Considering secular and demographic trends in designing long lifetime products for target user populations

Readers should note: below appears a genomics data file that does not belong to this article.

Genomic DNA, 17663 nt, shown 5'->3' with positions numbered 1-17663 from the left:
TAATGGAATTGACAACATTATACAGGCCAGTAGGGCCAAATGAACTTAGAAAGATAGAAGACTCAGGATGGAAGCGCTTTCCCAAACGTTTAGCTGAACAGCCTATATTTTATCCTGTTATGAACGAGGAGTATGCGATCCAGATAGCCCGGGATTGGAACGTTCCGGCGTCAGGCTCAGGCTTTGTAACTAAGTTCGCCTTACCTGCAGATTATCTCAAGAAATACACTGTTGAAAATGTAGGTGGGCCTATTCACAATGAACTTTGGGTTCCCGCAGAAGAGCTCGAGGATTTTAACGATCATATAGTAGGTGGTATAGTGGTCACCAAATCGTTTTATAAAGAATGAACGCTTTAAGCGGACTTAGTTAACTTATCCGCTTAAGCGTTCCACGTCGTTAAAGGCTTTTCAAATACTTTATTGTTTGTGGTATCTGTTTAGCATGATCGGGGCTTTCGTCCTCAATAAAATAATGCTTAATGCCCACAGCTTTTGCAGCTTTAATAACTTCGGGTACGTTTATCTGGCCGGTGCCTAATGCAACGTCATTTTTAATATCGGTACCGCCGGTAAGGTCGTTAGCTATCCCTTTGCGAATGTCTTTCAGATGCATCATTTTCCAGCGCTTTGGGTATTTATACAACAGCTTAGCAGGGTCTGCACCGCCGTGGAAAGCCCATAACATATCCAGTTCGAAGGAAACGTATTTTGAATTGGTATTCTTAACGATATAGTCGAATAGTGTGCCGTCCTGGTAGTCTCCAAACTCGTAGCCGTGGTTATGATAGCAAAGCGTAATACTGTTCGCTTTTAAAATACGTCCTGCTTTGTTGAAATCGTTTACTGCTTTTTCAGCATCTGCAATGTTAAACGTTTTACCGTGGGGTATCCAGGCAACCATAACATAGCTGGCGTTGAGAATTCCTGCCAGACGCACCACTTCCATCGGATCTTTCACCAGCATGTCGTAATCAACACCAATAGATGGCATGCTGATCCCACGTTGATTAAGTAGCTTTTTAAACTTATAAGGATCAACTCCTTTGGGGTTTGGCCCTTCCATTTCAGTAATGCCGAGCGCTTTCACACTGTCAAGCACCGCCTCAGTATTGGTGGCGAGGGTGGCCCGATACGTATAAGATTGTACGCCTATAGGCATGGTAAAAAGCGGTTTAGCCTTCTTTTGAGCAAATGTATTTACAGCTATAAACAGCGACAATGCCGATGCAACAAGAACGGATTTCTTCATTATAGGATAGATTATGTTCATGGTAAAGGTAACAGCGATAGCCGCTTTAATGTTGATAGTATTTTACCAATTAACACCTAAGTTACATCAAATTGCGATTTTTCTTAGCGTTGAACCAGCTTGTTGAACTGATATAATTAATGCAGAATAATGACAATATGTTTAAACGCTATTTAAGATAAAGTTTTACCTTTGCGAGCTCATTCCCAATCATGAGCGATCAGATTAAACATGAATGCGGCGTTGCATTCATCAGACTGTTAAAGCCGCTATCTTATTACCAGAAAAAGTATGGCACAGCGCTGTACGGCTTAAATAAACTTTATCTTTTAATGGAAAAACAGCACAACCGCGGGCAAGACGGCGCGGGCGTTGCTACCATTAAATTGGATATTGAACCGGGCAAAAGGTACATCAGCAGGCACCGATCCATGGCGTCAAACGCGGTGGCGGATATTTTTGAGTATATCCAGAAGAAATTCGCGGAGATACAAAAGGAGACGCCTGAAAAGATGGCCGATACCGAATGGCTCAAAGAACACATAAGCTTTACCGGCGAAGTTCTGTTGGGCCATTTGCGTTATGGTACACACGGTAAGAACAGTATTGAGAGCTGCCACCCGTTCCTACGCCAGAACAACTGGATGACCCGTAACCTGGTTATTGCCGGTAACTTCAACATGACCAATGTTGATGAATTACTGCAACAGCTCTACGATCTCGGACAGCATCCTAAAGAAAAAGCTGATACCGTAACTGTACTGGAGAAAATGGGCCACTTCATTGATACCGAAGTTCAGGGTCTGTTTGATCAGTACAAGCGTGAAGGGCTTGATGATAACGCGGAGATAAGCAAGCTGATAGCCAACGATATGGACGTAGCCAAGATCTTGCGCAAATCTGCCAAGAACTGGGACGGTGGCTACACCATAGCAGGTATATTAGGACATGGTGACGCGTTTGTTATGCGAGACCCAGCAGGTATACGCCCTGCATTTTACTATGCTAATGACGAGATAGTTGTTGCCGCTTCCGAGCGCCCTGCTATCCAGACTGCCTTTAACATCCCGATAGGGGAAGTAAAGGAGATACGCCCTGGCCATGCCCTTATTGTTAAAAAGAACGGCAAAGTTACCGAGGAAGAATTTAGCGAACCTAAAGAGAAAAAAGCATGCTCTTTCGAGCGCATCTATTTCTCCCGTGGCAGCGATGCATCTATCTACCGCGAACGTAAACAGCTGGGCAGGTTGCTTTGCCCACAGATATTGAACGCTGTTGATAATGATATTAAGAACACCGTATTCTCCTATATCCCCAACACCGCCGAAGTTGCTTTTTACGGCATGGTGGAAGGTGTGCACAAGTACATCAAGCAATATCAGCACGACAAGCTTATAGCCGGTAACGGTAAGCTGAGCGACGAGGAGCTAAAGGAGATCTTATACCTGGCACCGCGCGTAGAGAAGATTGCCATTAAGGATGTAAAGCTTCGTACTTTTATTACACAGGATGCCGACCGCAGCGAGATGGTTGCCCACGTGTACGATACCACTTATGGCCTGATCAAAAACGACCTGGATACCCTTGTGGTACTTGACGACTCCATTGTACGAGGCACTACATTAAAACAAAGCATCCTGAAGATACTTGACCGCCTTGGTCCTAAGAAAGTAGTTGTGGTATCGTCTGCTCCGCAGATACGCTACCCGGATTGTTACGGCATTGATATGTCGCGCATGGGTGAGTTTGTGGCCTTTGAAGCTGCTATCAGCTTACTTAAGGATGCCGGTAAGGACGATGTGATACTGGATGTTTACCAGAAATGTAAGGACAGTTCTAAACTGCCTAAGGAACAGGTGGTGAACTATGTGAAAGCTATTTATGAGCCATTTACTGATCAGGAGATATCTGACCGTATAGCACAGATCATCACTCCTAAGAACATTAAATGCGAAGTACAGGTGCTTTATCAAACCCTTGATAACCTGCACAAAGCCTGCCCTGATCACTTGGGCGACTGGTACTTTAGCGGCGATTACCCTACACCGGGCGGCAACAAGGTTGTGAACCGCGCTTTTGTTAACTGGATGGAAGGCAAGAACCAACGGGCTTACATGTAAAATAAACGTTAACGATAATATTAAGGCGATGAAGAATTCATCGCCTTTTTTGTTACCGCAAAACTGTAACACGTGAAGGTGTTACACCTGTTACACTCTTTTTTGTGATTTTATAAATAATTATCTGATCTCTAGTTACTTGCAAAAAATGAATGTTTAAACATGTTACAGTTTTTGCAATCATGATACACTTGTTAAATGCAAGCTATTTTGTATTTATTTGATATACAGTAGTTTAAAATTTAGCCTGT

The objective of this study is to investigate the effects of design decisions on the accommodation afforded by long lifetime products over extended periods of time, and to then make recommendations to improve accommodation. Phenomena such as rising obesity rates, aging, and changes in user demography can affect the spatial and the physical requirements of the user population. As a result, products with long lifetimes must be robust to these secular and demographic trends. For example, heavy (e.g., Society of Automotive Engineers (SAE) Class B) trucks are often used for decades. Changes in the size and the shape of truck drivers and in the percentage of female truck drivers have placed unanticipated demands on older trucks and forced designers to predict future needs. This work concludes that for changes related to secular trends (e.g., increasing obesity and stature), products that work well for current populations are the most likely to be robust to the needs of future ones. However, changes in user demographics (i.e., different proportions of race, ethnicity, and gender) are more likely to be problematic.